Now, before my daily tasks steal away my weekend memories, I just have to share one thing that happened. Though I had set aside Thursday as a day of quiet before my Lord, on Friday ninety other women arrived at the beach for our church's annual women's retreat. This year's focus was "Something Better," based upon the story of Mary and Martha found in Luke 10:38-41.
My job on Friday night was fairly simple. The coordinator had asked me to write an introduction to the weekend as if I were Martha. So I did. But then I decided that the monologue would flow much better if I memorized this seven minute piece. For days I recited. I spent any free moment slipping into the mind of Martha and quoting the words that the Lord had laid upon my heart.
The time came for me to go on stage. The first two paragraphs seeped from my lips with natural ease. I was Martha. But then paragraph three approached the microphone, and I saw a friend in the audience. "Hi Shana," I thought subconsciously. It was as if a stray yellow fish went swimming against the tide through a school of pink; and my mind went blank. I followed the yellow fish and found myself in deep, black, unknown waters. And I had no idea what to say next. Nothing.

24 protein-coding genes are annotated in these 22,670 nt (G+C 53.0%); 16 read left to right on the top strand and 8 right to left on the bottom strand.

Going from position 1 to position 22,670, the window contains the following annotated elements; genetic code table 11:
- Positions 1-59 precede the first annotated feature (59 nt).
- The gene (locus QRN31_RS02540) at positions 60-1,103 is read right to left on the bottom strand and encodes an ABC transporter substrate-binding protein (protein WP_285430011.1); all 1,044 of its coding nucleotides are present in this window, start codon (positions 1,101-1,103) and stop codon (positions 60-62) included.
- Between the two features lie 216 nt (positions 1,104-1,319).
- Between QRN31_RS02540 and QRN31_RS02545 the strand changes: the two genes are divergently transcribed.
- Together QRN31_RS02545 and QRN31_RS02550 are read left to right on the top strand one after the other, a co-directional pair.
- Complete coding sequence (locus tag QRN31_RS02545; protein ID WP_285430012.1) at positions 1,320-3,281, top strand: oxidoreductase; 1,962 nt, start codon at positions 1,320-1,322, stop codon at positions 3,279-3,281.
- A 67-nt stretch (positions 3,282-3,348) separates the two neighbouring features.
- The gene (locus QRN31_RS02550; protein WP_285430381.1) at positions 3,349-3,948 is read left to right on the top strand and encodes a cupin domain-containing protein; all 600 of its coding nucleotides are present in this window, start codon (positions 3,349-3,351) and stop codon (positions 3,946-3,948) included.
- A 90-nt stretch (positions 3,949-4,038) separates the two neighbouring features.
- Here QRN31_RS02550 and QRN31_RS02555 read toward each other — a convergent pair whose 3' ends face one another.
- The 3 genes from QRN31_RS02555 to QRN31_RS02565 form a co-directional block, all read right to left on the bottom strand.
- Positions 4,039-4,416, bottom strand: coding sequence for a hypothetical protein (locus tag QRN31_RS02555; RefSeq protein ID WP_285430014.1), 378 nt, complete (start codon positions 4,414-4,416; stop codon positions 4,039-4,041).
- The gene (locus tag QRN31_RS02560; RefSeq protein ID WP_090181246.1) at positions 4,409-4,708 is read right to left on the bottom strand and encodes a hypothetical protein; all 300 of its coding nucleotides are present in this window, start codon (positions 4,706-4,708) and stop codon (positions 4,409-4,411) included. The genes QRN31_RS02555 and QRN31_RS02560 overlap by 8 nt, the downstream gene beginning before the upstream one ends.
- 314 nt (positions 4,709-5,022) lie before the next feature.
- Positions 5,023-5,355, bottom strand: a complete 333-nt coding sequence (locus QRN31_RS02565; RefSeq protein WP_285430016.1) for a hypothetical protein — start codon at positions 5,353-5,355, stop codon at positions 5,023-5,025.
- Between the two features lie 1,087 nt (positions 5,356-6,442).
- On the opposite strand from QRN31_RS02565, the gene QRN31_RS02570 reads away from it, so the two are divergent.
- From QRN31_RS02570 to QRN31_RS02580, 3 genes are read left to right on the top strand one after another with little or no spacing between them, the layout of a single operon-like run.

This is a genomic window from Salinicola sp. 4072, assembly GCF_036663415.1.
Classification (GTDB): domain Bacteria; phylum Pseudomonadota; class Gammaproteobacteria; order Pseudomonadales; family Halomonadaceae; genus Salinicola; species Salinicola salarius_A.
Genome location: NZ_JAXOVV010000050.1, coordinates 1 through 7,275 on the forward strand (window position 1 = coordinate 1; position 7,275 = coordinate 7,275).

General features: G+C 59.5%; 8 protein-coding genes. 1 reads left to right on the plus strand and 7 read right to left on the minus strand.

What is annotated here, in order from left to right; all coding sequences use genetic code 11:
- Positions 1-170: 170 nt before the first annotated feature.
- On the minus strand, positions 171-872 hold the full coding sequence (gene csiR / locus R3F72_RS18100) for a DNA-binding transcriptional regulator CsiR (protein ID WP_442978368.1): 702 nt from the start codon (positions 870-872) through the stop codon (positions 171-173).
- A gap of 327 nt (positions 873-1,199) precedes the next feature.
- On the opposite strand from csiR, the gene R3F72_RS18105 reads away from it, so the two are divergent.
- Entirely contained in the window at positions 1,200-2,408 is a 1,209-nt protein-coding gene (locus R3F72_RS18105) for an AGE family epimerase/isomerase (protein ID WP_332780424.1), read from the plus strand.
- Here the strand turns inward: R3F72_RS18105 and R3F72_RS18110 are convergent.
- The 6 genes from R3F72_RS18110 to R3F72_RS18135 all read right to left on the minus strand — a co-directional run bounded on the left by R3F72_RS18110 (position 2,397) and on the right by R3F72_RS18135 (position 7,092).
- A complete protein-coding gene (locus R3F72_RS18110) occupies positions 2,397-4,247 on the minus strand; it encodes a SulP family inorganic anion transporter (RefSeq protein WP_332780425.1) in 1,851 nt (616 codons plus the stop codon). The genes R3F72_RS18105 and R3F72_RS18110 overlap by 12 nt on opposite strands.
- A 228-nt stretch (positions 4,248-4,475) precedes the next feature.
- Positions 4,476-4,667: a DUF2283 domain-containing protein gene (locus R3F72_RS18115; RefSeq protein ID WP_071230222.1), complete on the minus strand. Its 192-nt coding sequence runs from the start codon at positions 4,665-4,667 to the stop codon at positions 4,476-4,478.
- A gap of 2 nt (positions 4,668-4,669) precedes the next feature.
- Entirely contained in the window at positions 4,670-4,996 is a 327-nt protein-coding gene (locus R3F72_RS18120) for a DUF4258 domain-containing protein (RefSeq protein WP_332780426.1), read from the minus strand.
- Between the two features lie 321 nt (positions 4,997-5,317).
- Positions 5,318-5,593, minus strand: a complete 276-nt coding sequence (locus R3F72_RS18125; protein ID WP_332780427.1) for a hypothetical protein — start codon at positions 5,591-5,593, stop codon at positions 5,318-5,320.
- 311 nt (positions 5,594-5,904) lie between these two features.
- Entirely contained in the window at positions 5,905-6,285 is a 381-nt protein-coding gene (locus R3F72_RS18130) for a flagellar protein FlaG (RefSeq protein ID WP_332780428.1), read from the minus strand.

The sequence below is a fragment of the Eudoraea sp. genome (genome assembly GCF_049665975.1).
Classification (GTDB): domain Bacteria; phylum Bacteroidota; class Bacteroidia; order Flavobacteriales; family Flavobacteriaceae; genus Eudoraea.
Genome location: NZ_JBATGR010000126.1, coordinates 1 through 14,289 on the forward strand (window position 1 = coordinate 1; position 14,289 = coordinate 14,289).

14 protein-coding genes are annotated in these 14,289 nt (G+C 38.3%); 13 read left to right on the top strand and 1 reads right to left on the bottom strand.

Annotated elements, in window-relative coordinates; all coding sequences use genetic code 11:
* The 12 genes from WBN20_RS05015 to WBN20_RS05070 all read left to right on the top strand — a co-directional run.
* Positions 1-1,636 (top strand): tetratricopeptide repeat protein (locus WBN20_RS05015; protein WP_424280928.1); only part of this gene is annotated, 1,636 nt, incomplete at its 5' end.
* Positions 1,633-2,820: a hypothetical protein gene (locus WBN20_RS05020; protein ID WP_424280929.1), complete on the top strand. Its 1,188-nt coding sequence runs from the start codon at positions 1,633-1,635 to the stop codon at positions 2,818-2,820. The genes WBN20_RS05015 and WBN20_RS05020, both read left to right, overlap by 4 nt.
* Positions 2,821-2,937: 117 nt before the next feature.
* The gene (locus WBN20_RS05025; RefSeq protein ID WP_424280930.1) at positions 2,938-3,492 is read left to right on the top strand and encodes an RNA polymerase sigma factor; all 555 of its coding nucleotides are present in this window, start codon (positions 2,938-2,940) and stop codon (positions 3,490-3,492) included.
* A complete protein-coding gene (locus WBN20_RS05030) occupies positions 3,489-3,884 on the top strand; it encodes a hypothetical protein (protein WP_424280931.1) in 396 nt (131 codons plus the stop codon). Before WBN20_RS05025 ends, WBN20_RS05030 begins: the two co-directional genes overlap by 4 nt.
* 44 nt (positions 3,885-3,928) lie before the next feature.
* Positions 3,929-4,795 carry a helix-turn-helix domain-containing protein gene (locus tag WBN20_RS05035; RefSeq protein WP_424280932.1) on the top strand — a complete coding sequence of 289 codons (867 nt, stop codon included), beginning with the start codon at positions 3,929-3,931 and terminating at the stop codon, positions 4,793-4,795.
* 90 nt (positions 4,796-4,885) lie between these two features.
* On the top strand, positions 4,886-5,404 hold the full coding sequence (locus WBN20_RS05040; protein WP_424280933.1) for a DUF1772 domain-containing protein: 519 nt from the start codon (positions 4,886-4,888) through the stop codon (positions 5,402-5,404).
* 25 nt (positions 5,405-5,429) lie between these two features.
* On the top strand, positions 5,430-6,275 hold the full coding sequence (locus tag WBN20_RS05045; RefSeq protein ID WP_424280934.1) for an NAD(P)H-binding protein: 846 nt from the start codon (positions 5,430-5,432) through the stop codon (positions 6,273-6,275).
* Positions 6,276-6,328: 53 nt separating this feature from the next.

I paused as if contemplating the depths of God's character, inwardly praying for a word. Then I looked out into the audience hoping for...anything. But after a few brief moments I said with honest confession, "I have no idea what my next line is." My mind had gone completely blank and I busted with laughter. Then ninety sweet, gracious ladies joined me in the amusement.
Our worship leader came to my rescue as she pulled my monologue from her folder of notes. And God redeemed what my mommy-brain lost. After the final song and the closing prayer, woman after woman approached me with commendation. Apparently, the reality of "distraction" hit a cord.
In the end I learned two things. First, always bring my notes! I truly believe that my kids have strategically sucked my brain cells out of my brain. Memorization proves impossible at this stage of life. And second, laughter is a great response to mistakes. Everyone can relate. We all trip on the bricks and run into doors. Just laugh at yourself and move on.
Well, I missed you guys these past few days. I'll be talking to you.